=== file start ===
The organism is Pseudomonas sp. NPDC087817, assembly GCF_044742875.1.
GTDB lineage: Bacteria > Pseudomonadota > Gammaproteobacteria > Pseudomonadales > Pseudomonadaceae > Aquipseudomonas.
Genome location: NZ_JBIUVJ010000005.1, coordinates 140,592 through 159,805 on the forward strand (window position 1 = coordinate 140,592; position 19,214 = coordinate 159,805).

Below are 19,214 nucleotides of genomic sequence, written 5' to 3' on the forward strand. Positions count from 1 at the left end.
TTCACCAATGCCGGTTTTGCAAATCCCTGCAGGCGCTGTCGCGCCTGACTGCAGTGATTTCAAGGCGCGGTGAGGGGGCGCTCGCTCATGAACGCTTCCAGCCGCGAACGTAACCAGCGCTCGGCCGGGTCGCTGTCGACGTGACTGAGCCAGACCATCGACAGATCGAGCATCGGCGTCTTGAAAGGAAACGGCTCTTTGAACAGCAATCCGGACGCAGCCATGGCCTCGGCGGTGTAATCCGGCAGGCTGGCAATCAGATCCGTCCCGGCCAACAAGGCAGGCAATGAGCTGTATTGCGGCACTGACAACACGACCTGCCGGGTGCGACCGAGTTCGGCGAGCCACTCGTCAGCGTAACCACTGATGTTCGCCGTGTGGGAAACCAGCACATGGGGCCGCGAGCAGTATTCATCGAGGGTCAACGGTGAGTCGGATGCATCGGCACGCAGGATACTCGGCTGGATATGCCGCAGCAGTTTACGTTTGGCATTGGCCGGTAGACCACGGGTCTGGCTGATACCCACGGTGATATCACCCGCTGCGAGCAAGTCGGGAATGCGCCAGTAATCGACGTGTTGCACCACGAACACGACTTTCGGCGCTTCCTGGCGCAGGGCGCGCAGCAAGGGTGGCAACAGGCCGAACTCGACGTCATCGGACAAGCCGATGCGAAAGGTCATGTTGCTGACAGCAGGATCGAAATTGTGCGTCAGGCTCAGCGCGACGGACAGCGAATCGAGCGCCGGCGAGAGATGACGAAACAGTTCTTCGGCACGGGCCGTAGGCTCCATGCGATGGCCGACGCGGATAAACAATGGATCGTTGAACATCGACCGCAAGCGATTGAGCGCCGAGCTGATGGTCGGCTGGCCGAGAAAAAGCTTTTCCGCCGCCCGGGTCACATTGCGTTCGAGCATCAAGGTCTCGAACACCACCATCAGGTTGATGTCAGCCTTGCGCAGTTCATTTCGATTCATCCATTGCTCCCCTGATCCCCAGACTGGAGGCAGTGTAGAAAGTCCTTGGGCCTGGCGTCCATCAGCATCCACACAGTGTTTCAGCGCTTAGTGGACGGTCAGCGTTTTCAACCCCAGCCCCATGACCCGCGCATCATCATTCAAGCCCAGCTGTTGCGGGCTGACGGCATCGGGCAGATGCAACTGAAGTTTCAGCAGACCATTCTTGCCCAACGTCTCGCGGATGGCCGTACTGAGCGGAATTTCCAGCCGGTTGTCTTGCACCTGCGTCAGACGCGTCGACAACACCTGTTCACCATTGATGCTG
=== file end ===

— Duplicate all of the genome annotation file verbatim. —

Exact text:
The organism is Pseudomonas sp. NPDC087817, assembly GCF_044742875.1.
GTDB lineage: Bacteria > Pseudomonadota > Gammaproteobacteria > Pseudomonadales > Pseudomonadaceae > Aquipseudomonas.
Genome location: NZ_JBIUVJ010000005.1, coordinates 140,592 through 159,805 on the forward strand (window position 1 = coordinate 140,592; position 19,214 = coordinate 159,805).

Below are 19,214 nucleotides of genomic sequence, written 5' to 3' on the forward strand. Positions count from 1 at the left end.
TTCACCAATGCCGGTTTTGCAAATCCCTGCAGGCGCTGTCGCGCCTGACTGCAGTGATTTCAAGGCGCGGTGAGGGGGCGCTCGCTCATGAACGCTTCCAGCCGCGAACGTAACCAGCGCTCGGCCGGGTCGCTGTCGACGTGACTGAGCCAGACCATCGACAGATCGAGCATCGGCGTCTTGAAAGGAAACGGCTCTTTGAACAGCAATCCGGACGCAGCCATGGCCTCGGCGGTGTAATCCGGCAGGCTGGCAATCAGATCCGTCCCGGCCAACAAGGCAGGCAATGAGCTGTATTGCGGCACTGACAACACGACCTGCCGGGTGCGACCGAGTTCGGCGAGCCACTCGTCAGCGTAACCACTGATGTTCGCCGTGTGGGAAACCAGCACATGGGGCCGCGAGCAGTATTCATCGAGGGTCAACGGTGAGTCGGATGCATCGGCACGCAGGATACTCGGCTGGATATGCCGCAGCAGTTTACGTTTGGCATTGGCCGGTAGACCACGGGTCTGGCTGATACCCACGGTGATATCACCCGCTGCGAGCAAGTCGGGAATGCGCCAGTAATCGACGTGTTGCACCACGAACACGACTTTCGGCGCTTCCTGGCGCAGGGCGCGCAGCAAGGGTGGCAACAGGCCGAACTCGACGTCATCGGACAAGCCGATGCGAAAGGTCATGTTGCTGACAGCAGGATCGAAATTGTGCGTCAGGCTCAGCGCGACGGACAGCGAATCGAGCGCCGGCGAGAGATGACGAAACAGTTCTTCGGCACGGGCCGTAGGCTCCATGCGATGGCCGACGCGGATAAACAATGGATCGTTGAACATCGACCGCAAGCGATTGAGCGCCGAGCTGATGGTCGGCTGGCCGAGAAAAAGCTTTTCCGCCGCCCGGGTCACATTGCGTTCGAGCATCAAGGTCTCGAACACCACCATCAGGTTGATGTCAGCCTTGCGCAGTTCATTTCGATTCATCCATTGCTCCCCTGATCCCCAGACTGGAGGCAGTGTAGAAAGTCCTTGGGCCTGGCGTCCATCAGCATCCACACAGTGTTTCAGCGCTTAGTGGACGGTCAGCGTTTTCAACCCCAGCCCCATGACCCGCGCATCATCATTCAAGCCCAGCTGTTGCGGGCTGACGGCATCGGGCAGATGCAACTGAAGTTTCAGCAGACCATTCTTGCCCAACGTCTCGCGGATGGCCGTACTGAGCGGAATTTCCAGCCGGTTGTCTTGCACCTGCGTCAGACGCGTCGACAACACCTGTTCACCATTGATGCTG